add · verb /├Žd/Full view
Nouns: addition, additive
Adjectives: added, additional
Verbs: add
Adverbs: additionally
add (PUT WITH)
A2 T to put something with something else
Dictionary examples:

Beat the butter and sugar together and slowly add the eggs.

She's added a Picasso to her collection.

Learner example:

When we have [a] special day we also cook manto, which is made from meat, vegetables [and] bread. You must [pour some mint juice on top] and to be more delic[ious], you must add chili. (Skills for Life (Entry 2); A2; Others)

A2 T to put two or more numbers or amounts together to get a total
Dictionary examples:

If you add three and four you get seven.

The restaurant will add 10% to your bill for service.

Learner example:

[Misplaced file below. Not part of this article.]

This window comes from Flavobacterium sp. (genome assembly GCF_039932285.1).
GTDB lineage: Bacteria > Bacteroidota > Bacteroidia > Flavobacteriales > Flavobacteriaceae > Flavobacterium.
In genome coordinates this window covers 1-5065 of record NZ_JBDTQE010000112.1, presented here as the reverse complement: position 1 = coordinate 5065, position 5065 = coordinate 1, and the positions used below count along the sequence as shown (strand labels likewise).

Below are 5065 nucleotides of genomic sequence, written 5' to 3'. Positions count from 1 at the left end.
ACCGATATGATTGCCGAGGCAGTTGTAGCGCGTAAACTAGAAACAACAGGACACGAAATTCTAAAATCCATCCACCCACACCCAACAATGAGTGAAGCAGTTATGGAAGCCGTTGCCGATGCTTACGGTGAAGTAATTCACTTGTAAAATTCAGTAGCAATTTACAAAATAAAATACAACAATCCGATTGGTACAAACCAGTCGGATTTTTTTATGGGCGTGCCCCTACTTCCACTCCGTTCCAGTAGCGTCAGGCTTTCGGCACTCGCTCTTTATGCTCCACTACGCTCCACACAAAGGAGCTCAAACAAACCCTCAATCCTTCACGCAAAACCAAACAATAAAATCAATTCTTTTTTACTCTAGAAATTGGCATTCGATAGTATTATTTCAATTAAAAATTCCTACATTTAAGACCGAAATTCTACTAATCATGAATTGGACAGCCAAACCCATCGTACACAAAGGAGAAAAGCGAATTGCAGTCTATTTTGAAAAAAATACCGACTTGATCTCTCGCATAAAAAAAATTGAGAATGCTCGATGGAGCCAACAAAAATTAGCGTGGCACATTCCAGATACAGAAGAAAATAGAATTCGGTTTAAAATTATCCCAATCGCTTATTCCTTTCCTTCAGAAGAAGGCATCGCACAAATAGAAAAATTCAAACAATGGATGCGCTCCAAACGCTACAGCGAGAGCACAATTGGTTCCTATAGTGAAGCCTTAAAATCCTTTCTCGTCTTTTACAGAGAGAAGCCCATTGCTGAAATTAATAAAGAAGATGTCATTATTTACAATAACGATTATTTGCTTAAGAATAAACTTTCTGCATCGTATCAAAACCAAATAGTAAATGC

My math teacher is going to give me 5 marks which will be added [to] my exam [grade]. (Key English Test; A2; Hindi)

add (SAY MORE)
B1 T to say another thing
Dictionary example:

She was sad, she said, but added that she felt she had made the right decision.

Learner example:

The guide told us they called [it] Swan Lake because there are lots of swans and added that the swans come from all over the country. (Preliminary English Test; B1; Turkish)

add insult to injury
C2 to make someone's bad situation worse by doing something else to upset them
Dictionary example:

To add insult to injury, we had to pay for the damage!

Learner example:

To add insult to injury, such an approach often turns out to be counterproductive. (Certificate of Proficiency in English; C2; Polish)

add to sth
B2 to make a feeling or quality more extreme
Dictionary example:

Her colleagues' laughter only added to her embarrassment.

Learner example:

To add to the bitterness, I had my right hand broken. (First Certificate in English; B2; Polish)

add up (sth) or add (sth) up
B1 to calculate the total of two or more numbers
Dictionary examples:

I added everything up and it comes to $45.80.

So what do the numbers add up to?

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